The 1st quarter of 2022 saw the beginning of two conflicts. The first battle is figurative and financial in nature, featuring the Federal Reserve (Fed) commencing its anticipated assault on escalating inflation.
The second conflict is literal and lethal, featuring the brutal Russian war on Ukraine and tragic human suffering.
Both are expected to have persistent and profound impacts on the financial markets throughout the year. The fog of both of these battles likely will keep market volatility elevated and returns more subdued relative to the past few years.
The Fed followed through on its intention of aiming its policy arsenal on advancing inflation. Although its first volley of raising interest rates was only 25 basis points, the Fed openly suggested that a more aggressive campaign against inflation may be forthcoming in the form of larger increases in interest rates. Short maturity treasury bond yields surged about 150 basis points higher, while longer term yields rose roughly 75 basis points, resulting in the worrisome development of a dramatically flattening Treasury yield curve.
Flat yield curves have often been an early warning of recession. Credit spreads also widened materially. The result is that the bond market suffered its worst quarterly performance in years, with the Bloomberg Aggregate Bond Index declining approximately 6.0% through the 1st quarter, which was worse than the S&P 500® equity index market return.
The reverberations of war
The devastating Russian invasion of Ukraine has contributed a new variable into the global economy and financial markets. Russia and Ukraine, although both relatively small from a global economic perspective, are significant producers of commodities, especially energy and foodstuffs.
The destructive consequences of war are contributing additional inflationary pressures to the commodity markets. Meanwhile the far-reaching economic sanctions imposed on Russia and the surprisingly large number of multi-national companies that are opting out of doing business in Russia are adding additional pressure to already fragile global supply chains.
Impact on financial markets
In looking at major market index returns for both bonds and stocks, it is interesting to note the consistency of results. All the major asset sectors, from small cap equities to large cap growth to broad fixed income, have had negative returns in a range of roughly 4-7% through the end of March. However, these index numbers mask a wide dispersion of returns for the constituents that make up these indices.
Commodities and commodity-oriented companies vastly outperformed the broad market, with high double-digit returns, while many very highly valued growth stocks sharply declined. The common theme has been that real assets, stocks of companies with solid fundamentals, and value-oriented investments have vastly outperformed riskier counterparts across asset classes.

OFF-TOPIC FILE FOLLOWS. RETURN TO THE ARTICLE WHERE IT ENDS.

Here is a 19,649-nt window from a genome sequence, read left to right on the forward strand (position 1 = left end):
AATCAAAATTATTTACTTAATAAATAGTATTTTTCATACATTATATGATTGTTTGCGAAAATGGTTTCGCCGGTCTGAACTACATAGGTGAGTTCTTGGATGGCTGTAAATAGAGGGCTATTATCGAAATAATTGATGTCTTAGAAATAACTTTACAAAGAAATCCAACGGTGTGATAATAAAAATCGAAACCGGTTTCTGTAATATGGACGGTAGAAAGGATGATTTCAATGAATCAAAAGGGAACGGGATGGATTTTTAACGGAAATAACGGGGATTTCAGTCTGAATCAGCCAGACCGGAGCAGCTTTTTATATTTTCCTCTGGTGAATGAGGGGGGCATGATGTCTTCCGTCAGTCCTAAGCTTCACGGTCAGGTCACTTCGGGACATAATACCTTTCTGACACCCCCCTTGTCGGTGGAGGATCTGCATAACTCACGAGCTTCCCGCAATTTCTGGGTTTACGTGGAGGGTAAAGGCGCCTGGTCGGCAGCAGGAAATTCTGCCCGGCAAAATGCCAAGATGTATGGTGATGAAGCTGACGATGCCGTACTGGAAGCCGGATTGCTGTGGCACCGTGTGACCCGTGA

Prices, profits, and P/Es remain the keys to market performance
Prices. As mentioned, the Russian invasion has caused commodity prices, and especially oil, to surge. However, subsequent to the initial significant price spikes, oil and commodities prices more generally have come off the boil somewhat, although price volatility remains high. A more significant longer-term issue with inflation is labor price pressure and consumer inflation expectations, both of which continue to build.
The Fed seems to be factoring this into their more hawkish rhetoric about fighting inflation. The Fed’s offensive against inflation will continue. Equity market performance had been understandably weak at the onset of this policy change. However, more recently stocks have actually risen in tandem with bond yields, a possible sign that the equity market, at least for now, is more comfortable with the Fed’s tactics in restraining inflation and near-term economic prospects.
Profits. Corporate profitability has been the main buttress in supporting the equity market. Profit reports for the 4th quarter of 2021 were quite strong as the impacts of the pandemic began to recede. First-quarter earnings reports, coming out soon, will be carefully scrutinized regarding the impact that both input price pressure and escalating labor costs may have on profitability. It is expected that profits will moderate, but not collapse in the coming quarters. Moderating corporate profits also imply moderating expectations for equity performance.
P/E multiples. With most stock prices experiencing meaningful declines in the 1st quarter, even with strong profit reports, price-to-earnings (P/E) multiples declined. This reduction in equity market valuation is not surprising given the increased level of uncertainty and rising interest rates. Elevated uncertainty in this current environment will remain an impediment to any significant multiple expansion that could drive equity markets meaningfully higher. However, the relatively cheaper P/E market valuation and still more than ample levels of liquidity in the financial system will provide some level of support to the equity market.